Or another type of management is creating firebreaks around urban areas. A firebreak; usually it’s, like, a big, wide path that you use to cut the spread of a fire. So, they are, like, safety. So, usually, naturally, roads could be acting as a firebreak; rivers could be acting as a firebreak. In certain conditions, depending on the topography and the type of forest that you have, for this managers might want to construct artificial big wide paths, to break the spread of the fire.

Emily: So, why have we become so rubbish at forest management?

Imma: I think that here, we are having a bit of a problem with politicians; that the management usually has been focused to act during or after the wildfire. We have a lot of management focused on- policy makers focused on providing tools to manage the fire during a wildfire. So, firefighting human resources, which are extremely important; trucks, planes, etc. Even after the wildfires, relief measures and things.

But what we have been failing at is to do management to prevent those fires; so, prevention; it’s what has been not happening. And one of the main reasons is because it’s not popular. Because it’s something that is not shiny; no one really looks at people cleaning the forest. But that is a very, very important task. But it’s not politically sexy right now, so…

Emily: Yes, I can see how a brand new fire truck is a nicer photo op than clearing out a bunch of gunk from the woods.

Imma: I think our politi- our leaders prefer- or see more flashy having a new truck or new aeroplanes to firefight the fires. What they don’t realise is in the current conditions, sometimes this type of technology can do little, when we have one of those big wildfires.

Then they also become so big because of climate change, so, we are having drier conditions, and also, usually, what we call the fire season is longer. So, it’s becoming longer, and usually when you get, at the end, to several months in a row, they accumulate, so, the vegetation becomes drier and drier, because it’s been hot and dry for the long time. So, when all the recipe pieces come together, you have these wildfires, and there’s no planes or trucks or human resources that can extinguish them.

Emily: So, are megafires here to stay?

Imma: Well, for a fire to happen, you need an ignition source, you need climate, and you need fuel. We can act on the climate to try to track down climate change, but that’s a bit of a more slow solution. But we can actually manage and act on managing our ignition sources. So, not putting anything that could cause a fire, like leaving glass in the forest, or a cigarette butts, or doing a barbeque when you need. And the other thing that we could do is manage this biomass, this fuel, to try to not have such accumulation ready for burning when a fire occurs, and when the conditions are favourable for burning.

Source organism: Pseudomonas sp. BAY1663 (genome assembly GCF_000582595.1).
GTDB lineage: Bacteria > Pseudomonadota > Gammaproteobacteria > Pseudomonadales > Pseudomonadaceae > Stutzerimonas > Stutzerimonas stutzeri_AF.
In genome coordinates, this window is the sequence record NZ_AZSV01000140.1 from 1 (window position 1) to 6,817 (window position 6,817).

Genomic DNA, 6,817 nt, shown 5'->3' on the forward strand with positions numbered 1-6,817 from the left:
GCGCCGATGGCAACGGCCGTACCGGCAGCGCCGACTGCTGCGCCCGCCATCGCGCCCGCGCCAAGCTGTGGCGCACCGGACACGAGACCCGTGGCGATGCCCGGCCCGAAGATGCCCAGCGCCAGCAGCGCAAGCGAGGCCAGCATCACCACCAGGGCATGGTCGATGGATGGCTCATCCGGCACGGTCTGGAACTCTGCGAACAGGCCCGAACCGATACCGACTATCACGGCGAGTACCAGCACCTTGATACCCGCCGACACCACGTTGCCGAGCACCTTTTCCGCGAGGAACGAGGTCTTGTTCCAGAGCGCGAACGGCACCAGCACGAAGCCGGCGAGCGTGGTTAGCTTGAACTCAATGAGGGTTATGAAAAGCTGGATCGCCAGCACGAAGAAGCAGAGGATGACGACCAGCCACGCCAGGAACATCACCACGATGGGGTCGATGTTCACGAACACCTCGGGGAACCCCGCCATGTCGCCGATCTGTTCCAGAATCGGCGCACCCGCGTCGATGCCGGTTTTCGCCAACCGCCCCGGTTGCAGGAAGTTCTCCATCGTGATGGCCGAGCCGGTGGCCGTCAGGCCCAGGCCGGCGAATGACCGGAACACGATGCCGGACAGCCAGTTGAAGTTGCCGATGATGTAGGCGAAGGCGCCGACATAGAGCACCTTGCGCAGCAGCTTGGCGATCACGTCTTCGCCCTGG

Emily: Are all these fires bad? Are some of these fires good, and natural parts of the ecosystem?

Imma: Absolutely, yes. We have good fires and bad fires. Up to now, I have been talking about those bad fires, that would be these sixth-generation wildfires that we’ve been having with climate change. But of course, as I mentioned in the beginning, we have good fires. We have many, many ecosystems, like the Mediterranean ecosystems in the south of Europe, like the chapparal, the shrublands, of California, the tropical savannahs; they have natural fires, and they need fire to have their ecosystem functioning, and their processes and the biodiversity.

So, there are many, many species that can only germinate and release their seeds after fire. So, fire is a natural process; it’s very important. And it has been in the Earth’s system since, basically, we have been having oxygen and plants. So, yes, it is a natural component, and it is good when it’s happening in a managed, controlled way.

Emily: COP26 got the biggest policy makers all in one room, trying to hash out some plans for the future. If you could have five minutes of their time, what would be your plea? What would you like them to make a move on?

Imma: The problem with wildfires is that they are not there all the time. I mean, we have been having, now, major wildfires in California for four years in a row. But these happen within a few months. But then if there is a year that, for some reason, because the conditions are cooler, or there is more moisture and it has rained more, there are no such terrible wildfires, politicians forget. So, it drops out of the political agenda very rapidly.

So, it should become a sexy thing. It is a major concern, because it’s safety for the humans and wellbeing, and it destroys millions and millions of hectares. Like, the last four years, 12% of the Californian state has burnt. It has destroyed over 30,000 houses. Similar in Australia; even worse, it has destroyed 17m hectares, which is equivalent to 25m football pitches. Thousands of houses have been destroyed.

So, it is a concern. The thing is that it is not constant, it is not always there. But it should not be forgotten by the political agenda.

Emily: This podcast was brought to you by Oxford Sparks, from the University of Oxford, with music by John Lyons, and a special thanks to Imma Oliveras.

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I am Emily Elias. Bye for now.


Transcribed by UK Transcription.